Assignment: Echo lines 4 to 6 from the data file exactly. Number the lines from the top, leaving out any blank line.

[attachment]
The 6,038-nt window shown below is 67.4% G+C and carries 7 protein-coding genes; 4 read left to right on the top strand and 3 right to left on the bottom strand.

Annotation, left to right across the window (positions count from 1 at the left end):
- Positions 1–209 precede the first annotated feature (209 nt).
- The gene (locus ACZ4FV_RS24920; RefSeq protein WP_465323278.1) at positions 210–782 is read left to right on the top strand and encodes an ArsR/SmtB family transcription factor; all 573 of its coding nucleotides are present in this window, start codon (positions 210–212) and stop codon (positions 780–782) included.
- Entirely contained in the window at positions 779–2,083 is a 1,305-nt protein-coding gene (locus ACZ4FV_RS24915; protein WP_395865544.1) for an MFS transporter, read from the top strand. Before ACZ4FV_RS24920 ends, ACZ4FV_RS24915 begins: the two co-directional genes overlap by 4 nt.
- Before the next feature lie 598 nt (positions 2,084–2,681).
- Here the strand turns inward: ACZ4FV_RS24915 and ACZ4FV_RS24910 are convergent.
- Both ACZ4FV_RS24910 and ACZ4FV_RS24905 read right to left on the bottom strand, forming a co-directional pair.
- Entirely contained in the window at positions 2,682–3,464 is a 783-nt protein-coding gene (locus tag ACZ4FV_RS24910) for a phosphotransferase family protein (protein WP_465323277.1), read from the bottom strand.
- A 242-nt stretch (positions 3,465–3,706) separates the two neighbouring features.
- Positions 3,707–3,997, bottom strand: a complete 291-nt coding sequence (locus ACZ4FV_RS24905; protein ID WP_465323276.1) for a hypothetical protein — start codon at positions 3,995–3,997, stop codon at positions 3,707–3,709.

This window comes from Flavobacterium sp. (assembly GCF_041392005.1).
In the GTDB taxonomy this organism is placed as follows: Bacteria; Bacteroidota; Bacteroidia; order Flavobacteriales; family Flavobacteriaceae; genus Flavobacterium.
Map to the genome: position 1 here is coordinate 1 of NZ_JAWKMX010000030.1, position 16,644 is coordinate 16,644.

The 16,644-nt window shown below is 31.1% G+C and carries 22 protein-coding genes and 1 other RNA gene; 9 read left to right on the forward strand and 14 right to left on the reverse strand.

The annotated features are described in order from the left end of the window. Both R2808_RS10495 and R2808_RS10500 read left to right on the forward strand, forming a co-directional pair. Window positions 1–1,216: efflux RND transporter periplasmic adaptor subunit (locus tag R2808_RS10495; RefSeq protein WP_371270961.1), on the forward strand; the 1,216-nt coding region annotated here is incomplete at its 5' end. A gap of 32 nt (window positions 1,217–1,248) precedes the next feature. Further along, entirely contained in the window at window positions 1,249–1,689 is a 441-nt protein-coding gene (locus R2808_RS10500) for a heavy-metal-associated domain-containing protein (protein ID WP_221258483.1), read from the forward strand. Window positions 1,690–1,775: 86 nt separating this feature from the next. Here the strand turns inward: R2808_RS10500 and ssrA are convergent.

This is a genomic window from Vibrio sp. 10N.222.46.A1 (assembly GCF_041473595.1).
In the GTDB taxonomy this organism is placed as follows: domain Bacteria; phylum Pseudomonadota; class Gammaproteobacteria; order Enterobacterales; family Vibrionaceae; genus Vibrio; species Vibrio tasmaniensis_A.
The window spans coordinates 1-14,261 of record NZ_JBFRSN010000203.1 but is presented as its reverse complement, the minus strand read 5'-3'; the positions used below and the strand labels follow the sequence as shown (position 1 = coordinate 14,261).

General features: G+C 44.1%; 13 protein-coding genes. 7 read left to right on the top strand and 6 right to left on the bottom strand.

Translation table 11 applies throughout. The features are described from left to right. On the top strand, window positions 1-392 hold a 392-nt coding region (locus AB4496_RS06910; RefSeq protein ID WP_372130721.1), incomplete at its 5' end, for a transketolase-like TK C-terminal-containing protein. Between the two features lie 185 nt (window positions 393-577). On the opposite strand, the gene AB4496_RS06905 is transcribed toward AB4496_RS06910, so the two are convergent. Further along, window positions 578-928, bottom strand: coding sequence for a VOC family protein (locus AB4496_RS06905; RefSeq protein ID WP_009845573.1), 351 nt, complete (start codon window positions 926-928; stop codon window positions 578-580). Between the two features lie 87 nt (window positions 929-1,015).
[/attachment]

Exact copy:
- The gene (locus ACZ4FV_RS24920; RefSeq protein WP_465323278.1) at positions 210–782 is read left to right on the top strand and encodes an ArsR/SmtB family transcription factor; all 573 of its coding nucleotides are present in this window, start codon (positions 210–212) and stop codon (positions 780–782) included.
- Entirely contained in the window at positions 779–2,083 is a 1,305-nt protein-coding gene (locus ACZ4FV_RS24915; protein WP_395865544.1) for an MFS transporter, read from the top strand. Before ACZ4FV_RS24920 ends, ACZ4FV_RS24915 begins: the two co-directional genes overlap by 4 nt.
- Before the next feature lie 598 nt (positions 2,084–2,681).